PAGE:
Conversely, an owner, or any leader, for that matter, with a collaborative and relationship-focused approach will be in a better position to drive better results.

There are several reasons for this.  More successful owners implement and benefit from three key strategies:

  • Build Your Posse: Sounding boards developed through owner roundtables, family business centers, boards of advisors or directors are key.  By developing and nurturing relationships with others that share a common interest, these owners expand their network and pool of resources.  When it hits the fan, they have developed people to call, share what’s on their mind, be vulnerable, and get support.  In return, they are able to contribute to others’ success, learning alongside and exploring best practices.
  • Build Your Posse – Part II: Developing an internal leadership team empowers better, more creative problem solving and innovation.  This allows these owners to leverage their superpowers in concert with others’ and share some of the load.  With leverage, superpowers grow, and the load is more balanced.
  • Invest in advisory relationships: Rather than penny pinching and using their advisors for the bare minimum needed to comply with laws, regulations, and filing requirements, these owners seek out their expertise and advice to help them grow the business.  They cast a wider net and work with a full range of advisors such as accountants, attorneys, wealth advisors, investment bankers, commercial bankers, exit planners, family business advisors, and other consultants early on.  They’ve established relationships to turn to when it hits the fan or certain specific needs arise.  They recognize that their advisors have seen more business situations than they have.  Why reinvent the wheel when the bike shop is right down the road?
  • See the business in a holistic manner: Whether family engages in the operation or not, they realize that their company is a “family business” because the family depends on its success.  They recognize the need for balance between and within the overall system of family, ownership, and operation of the business.  With the world on their shoulders, they know that strength comes that balance.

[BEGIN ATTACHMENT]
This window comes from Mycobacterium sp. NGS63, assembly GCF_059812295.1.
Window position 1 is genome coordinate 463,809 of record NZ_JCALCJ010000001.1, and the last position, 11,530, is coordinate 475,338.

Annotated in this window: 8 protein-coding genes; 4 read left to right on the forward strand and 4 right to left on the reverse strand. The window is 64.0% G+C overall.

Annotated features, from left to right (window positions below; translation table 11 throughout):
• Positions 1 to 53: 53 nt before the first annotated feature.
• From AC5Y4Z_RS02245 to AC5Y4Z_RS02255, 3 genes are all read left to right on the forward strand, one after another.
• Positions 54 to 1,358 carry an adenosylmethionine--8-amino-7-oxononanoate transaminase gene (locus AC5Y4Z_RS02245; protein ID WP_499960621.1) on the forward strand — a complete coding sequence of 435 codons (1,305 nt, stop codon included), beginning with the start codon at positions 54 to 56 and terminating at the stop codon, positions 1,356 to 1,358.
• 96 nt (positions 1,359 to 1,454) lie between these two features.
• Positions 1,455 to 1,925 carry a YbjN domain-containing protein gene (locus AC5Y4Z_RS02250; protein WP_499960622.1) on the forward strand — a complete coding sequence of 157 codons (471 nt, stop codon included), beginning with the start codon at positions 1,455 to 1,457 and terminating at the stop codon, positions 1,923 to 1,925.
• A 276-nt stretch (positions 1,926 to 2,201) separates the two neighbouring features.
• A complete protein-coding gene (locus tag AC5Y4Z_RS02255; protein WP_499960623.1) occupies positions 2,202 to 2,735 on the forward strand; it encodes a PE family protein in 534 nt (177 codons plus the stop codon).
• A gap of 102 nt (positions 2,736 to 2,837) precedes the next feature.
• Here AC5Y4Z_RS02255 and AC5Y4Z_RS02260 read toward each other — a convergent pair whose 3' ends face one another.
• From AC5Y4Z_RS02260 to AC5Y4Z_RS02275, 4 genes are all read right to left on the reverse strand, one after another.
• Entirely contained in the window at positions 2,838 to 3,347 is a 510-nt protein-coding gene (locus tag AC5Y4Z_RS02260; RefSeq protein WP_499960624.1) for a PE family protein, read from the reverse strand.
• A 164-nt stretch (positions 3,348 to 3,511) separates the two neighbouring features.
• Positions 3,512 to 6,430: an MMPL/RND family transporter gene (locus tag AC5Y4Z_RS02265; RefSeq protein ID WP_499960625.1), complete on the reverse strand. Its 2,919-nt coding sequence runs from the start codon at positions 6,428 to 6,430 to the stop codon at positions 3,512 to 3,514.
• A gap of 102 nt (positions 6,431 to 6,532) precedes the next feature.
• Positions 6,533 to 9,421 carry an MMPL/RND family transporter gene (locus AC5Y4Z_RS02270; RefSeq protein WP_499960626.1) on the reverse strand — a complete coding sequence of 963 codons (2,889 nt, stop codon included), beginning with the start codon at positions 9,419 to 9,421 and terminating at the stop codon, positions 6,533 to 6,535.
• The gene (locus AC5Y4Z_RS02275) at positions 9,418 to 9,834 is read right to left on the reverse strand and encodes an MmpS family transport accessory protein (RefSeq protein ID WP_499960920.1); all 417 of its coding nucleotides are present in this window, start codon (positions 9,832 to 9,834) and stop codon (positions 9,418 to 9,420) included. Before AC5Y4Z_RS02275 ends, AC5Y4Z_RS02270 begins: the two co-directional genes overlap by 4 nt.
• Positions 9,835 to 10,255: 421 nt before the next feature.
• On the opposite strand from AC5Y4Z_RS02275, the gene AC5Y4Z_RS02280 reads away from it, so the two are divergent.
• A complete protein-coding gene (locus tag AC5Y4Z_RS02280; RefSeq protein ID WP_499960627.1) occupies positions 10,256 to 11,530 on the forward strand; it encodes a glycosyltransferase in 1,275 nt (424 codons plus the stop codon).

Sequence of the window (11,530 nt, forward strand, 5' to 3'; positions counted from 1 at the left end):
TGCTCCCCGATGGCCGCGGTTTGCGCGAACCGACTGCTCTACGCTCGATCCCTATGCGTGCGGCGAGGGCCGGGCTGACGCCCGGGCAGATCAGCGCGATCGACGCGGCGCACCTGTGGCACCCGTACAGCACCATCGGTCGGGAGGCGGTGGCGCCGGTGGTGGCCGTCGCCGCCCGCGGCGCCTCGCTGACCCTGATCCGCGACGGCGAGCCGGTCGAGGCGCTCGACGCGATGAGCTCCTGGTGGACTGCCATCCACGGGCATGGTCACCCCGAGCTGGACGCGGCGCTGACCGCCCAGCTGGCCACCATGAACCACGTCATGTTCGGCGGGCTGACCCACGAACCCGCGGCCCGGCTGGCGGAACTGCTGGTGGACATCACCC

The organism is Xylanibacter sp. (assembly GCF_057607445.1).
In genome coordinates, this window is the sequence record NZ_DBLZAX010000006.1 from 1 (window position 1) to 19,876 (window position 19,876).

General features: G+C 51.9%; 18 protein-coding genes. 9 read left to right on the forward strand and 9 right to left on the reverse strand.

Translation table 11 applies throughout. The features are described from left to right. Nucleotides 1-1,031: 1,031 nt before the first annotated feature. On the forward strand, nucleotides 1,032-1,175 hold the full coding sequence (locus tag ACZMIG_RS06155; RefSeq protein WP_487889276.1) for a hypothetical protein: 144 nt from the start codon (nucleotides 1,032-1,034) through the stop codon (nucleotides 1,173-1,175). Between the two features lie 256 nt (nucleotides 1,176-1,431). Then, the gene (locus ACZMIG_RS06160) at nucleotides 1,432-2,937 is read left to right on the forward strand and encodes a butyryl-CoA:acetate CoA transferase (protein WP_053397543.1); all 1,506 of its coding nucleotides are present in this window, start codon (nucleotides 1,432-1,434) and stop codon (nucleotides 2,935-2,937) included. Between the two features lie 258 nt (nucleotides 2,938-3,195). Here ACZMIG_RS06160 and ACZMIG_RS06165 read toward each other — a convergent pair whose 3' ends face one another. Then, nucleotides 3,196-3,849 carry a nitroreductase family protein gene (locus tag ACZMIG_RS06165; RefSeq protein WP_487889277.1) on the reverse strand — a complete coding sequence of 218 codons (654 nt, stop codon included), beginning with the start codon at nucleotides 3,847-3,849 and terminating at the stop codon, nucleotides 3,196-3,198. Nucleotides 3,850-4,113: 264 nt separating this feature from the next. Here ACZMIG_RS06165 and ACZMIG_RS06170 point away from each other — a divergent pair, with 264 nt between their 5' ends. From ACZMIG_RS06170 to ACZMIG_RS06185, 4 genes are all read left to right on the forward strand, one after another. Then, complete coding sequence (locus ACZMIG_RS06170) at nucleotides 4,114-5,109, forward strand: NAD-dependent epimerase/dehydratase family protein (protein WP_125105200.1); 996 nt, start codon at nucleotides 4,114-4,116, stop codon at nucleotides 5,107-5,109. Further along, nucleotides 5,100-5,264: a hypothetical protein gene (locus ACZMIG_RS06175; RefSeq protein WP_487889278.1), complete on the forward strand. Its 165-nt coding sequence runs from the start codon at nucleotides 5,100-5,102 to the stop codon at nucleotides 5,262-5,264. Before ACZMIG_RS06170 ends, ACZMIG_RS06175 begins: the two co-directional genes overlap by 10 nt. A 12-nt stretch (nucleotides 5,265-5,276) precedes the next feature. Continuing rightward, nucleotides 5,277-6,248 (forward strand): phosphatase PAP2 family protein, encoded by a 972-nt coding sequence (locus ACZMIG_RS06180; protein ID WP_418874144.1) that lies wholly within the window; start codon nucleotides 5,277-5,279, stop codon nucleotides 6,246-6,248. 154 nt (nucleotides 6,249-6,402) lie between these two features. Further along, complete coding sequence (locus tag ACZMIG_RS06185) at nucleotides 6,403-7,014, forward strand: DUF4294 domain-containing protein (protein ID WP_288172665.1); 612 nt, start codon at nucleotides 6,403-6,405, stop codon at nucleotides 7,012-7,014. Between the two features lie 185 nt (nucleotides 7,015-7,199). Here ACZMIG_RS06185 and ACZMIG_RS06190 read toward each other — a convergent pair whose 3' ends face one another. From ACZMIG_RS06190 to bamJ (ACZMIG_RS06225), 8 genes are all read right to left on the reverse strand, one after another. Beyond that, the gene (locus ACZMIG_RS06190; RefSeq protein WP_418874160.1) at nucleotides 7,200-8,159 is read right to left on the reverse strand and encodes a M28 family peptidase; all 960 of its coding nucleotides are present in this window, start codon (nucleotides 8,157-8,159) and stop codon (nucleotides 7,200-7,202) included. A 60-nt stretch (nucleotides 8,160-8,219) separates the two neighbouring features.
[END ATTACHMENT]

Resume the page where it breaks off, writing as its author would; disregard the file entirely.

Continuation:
Each of these strategies translate into decision making that drives value and the long-term sustainability of the company.  Accessing support, resources and advice is an act of humility.  It honors the universal truth:  Companies that are not dependent on the owner for all the answers are more valuable.

For example, as a member of The Family Business Consulting Group, I meet once a quarter with my peer group.  The theme at the most recent meeting was admittedly an area that I believed was not my strength.  I was looking forward to expanding my knowledge.

It took conversations with peers, both one-on-one and in group conversations, for me to recognize the flaw in my thinking.  I had it in my mind that I was responsible for something that I wasn’t.  In fact, there was no way a consultant could take on the responsibility I has assigned myself.  Left alone, I was in my own head.  (Imagine that!)  The echo chamber was blaring the negative self-talk around my own misperception of responsibility.  Once I was able to reframe the challenge, I was able to see that I actually have a great deal more experience than I was giving myself credit for.   I’ve got this and will be even more present and in service of my clients as we work together.

This may seem small, but it is actually an example of the powerful miracles that happen everyday as leaders and owners broaden their resources to be less alone and lonely in their thinking.  When we are able to find peers, colleagues, advisors, and friends that pull us out of our echo chambers, we think more clearly.  We have someone to challenge us and call “Bull” when we need to hear it.  We learn new ways to look at situations and innovate.

We grow.